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"Walking with Dinosaurs": A Natural History - Tim Haines

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Genre: Science / Nature / Author: Tim Haines / Hardcover / 288 Pages / Book is published 1999-09-30 by BBC Books

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      27.08.2010 15:15
      Very helpful



      A lovely book, highly recommended.

      Ages 10+
      Although much younger children will enjoy looking at the pictures, I feel that most under age 10 will struggle reading this as it really is written for adults. What I do though is read it myself, condense the information into a few short sentences per page that my son can understand, and then tell him about the dinosaurs.

      This book is based on the popular BBC programme of the same name. The book is illustrated with photographs of the dinosaurs created for the film, but they are so lifelike, it looks as if someone were able to travel back in time with a camera and snap photos of actual dinosaurs. what a wonderful improvement over many of the old hastily drawn dinosaurs in books when I was young.

      I am afraid I can not offer a terribly scientific review of this book. My main interest in was just to offer more information on dinosaurs to my child, so please keep in mind this is just review from an average parent with no scientific back ground. I must say though, that is one of the reasons I really like this book. It is not written for the paleontologist or even university professor. It is written for ordinary everyday people like myself, and as such id both enjoyable to read and easy to understand.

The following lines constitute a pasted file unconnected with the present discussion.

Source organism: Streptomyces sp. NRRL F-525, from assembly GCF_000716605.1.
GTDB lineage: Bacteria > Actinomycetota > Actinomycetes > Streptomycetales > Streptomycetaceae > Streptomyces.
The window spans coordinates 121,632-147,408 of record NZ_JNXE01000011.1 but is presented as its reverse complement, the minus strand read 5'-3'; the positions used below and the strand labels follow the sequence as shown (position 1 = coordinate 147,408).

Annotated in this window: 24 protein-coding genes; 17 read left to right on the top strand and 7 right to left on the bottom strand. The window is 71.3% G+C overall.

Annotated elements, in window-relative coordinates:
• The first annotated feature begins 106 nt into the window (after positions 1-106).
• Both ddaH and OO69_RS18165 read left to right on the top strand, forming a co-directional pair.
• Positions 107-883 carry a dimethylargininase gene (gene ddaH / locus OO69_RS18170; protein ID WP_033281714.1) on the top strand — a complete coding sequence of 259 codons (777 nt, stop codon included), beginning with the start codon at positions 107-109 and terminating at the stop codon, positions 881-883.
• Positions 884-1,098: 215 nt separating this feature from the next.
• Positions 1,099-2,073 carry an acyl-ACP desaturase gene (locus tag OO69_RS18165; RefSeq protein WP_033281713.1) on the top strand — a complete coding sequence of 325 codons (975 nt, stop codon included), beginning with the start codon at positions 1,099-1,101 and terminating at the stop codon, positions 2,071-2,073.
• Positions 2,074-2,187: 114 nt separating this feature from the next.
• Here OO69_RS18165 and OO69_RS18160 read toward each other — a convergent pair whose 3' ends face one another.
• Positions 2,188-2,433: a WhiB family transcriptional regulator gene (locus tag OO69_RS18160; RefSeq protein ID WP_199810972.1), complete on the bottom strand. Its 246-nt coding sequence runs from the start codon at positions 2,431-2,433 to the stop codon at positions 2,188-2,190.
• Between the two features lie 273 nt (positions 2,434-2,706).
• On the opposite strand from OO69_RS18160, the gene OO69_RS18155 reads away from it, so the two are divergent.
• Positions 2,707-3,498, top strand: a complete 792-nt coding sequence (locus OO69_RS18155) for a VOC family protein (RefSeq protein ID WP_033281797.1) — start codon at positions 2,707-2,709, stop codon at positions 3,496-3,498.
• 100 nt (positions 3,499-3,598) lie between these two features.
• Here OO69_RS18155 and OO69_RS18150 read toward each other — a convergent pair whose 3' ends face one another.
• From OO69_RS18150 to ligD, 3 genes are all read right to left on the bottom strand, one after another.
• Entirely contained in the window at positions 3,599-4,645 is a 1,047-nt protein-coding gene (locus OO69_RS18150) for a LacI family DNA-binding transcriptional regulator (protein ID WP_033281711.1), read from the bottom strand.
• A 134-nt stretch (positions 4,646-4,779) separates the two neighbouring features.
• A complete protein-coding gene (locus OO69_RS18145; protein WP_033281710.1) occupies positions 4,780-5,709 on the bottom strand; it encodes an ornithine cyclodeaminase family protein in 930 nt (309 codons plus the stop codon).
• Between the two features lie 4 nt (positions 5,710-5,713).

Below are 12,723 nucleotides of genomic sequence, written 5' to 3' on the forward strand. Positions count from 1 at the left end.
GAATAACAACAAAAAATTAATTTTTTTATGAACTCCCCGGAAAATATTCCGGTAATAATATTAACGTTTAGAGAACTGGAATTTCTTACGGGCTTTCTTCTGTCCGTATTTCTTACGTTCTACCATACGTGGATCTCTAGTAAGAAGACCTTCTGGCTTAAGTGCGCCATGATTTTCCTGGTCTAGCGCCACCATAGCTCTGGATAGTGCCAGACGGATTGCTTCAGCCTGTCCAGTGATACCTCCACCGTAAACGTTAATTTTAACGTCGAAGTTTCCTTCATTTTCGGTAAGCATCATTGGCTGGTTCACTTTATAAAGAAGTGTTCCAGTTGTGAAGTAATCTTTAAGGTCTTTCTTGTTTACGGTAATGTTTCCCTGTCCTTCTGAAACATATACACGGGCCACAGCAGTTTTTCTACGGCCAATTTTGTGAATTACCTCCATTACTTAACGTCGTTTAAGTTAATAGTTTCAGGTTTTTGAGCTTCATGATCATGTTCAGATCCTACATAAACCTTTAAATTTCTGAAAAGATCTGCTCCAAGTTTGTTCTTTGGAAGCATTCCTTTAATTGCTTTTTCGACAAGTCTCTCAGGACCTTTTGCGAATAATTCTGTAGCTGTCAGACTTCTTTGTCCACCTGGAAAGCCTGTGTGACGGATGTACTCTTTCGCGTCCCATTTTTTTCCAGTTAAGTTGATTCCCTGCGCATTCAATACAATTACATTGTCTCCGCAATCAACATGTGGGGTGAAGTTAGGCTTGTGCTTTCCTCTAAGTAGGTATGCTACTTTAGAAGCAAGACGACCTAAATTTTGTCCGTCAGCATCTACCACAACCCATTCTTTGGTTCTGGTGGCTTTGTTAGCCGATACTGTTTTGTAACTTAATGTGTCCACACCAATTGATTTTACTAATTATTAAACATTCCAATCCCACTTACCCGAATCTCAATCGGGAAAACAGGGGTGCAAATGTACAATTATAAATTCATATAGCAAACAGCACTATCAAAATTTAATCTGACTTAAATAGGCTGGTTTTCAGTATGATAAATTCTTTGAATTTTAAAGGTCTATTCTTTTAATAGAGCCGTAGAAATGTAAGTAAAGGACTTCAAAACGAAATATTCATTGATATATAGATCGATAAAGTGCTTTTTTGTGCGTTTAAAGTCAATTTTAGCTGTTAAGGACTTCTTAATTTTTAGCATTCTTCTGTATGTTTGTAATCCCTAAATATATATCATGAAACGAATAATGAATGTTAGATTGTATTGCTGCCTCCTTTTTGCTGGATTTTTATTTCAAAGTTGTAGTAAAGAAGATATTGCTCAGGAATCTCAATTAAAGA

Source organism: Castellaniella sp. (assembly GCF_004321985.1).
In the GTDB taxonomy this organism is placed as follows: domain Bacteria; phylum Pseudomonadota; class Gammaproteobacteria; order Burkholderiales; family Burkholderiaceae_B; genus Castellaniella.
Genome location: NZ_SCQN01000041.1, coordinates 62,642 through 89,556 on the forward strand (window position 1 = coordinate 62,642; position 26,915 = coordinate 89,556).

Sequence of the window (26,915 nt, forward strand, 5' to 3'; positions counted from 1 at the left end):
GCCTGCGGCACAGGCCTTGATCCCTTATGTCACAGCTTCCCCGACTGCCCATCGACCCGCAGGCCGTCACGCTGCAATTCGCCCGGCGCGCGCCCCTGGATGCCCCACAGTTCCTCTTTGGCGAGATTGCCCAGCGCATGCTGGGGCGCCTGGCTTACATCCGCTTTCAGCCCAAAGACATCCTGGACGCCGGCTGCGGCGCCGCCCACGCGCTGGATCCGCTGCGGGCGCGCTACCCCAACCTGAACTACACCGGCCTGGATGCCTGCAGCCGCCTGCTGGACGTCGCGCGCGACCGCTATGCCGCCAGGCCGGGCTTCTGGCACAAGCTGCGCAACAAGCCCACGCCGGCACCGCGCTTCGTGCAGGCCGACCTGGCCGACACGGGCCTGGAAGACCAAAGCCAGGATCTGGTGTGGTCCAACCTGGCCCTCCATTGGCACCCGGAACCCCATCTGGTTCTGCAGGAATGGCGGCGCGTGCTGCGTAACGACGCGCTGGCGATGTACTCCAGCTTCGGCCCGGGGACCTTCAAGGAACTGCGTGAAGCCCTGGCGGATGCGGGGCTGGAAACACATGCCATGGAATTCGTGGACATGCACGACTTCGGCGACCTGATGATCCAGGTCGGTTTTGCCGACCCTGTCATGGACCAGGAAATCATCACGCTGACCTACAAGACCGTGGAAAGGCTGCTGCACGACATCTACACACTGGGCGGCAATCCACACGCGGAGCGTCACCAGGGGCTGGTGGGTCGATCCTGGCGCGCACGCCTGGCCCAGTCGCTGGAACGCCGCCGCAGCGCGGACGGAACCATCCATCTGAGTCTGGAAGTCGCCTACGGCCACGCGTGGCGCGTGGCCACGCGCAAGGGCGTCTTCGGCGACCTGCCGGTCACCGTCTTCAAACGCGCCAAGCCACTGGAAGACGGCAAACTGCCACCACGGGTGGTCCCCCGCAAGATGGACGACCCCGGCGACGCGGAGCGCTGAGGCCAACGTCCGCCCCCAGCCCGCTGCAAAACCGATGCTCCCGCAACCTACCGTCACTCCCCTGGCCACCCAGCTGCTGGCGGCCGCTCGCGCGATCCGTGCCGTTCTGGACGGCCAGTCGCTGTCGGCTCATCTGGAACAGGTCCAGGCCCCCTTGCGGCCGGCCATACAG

The book starts 220 million years ago in the middle of the Triassic period with the emergence of the dinosaurs as the dominant species on earth. It gives an account as if a naturalist is observing these creatures in the wild, as to what the day might be like for the herd the writer is following. In this way the book is much like reading the accounts of a naturalist like Sir David Attenborough observing the natural world, except of course this world no longer exists. It also covers, the climate and weather, the plants and other creatures. Of course this means there is some speculation. For instance when the author describes the colouring and markings on a dinosaur, this is largely guess work as we really do not know what colour dinosaurs were. Also much of the descriptions of behaviour is taken from modern predators. The description of the Utha raptors hunting and social behaviour sounds very much like that of a wolf pack to me.

      So perhaps the authors may guess some things wrong. In fact I find highly unlikely that he would get every guess on colouring, behaviour etc correct, but there really is no way to know for certain now. This book is not strictly facts, but it is all plausible and supported by scientific evidence. But it does make the book so much more readable, as you can really feel as if you are there, peering through the undergrowth, spying back through time.

      The book has all sorts of other interesting information as well, such as parenting, vocalisation and speculation as to whether some of these creatures may have been warm blooded, and a nice section on the pack behaviour of utahraptors. There is also some mention of few animals besides reptiles. I quite liked the inclusion of a giant a voracious salamander with 10 cm teeth. As I keep salamanders myself, I could only imagine something like this.

      The book comes to a close at the very end of the cretaceous period with the impact of comet which triggers the mass die out of the giants. they also provide evidence to support this theory, which is the dominant theory as to the extinction of the dinosaurs.

      A few side bits:

      The television programme was actually inspired by Jurassic Park and the book does include a nice snippet on midges trapped in amber, in reference to the movie. It does not speculate in anyway on possible cloning of the beast though :)

      For those interested in how the models were made you can see a bit at this site: http://www.dinosaurlive.com/index.php/about-the-show/makingof/


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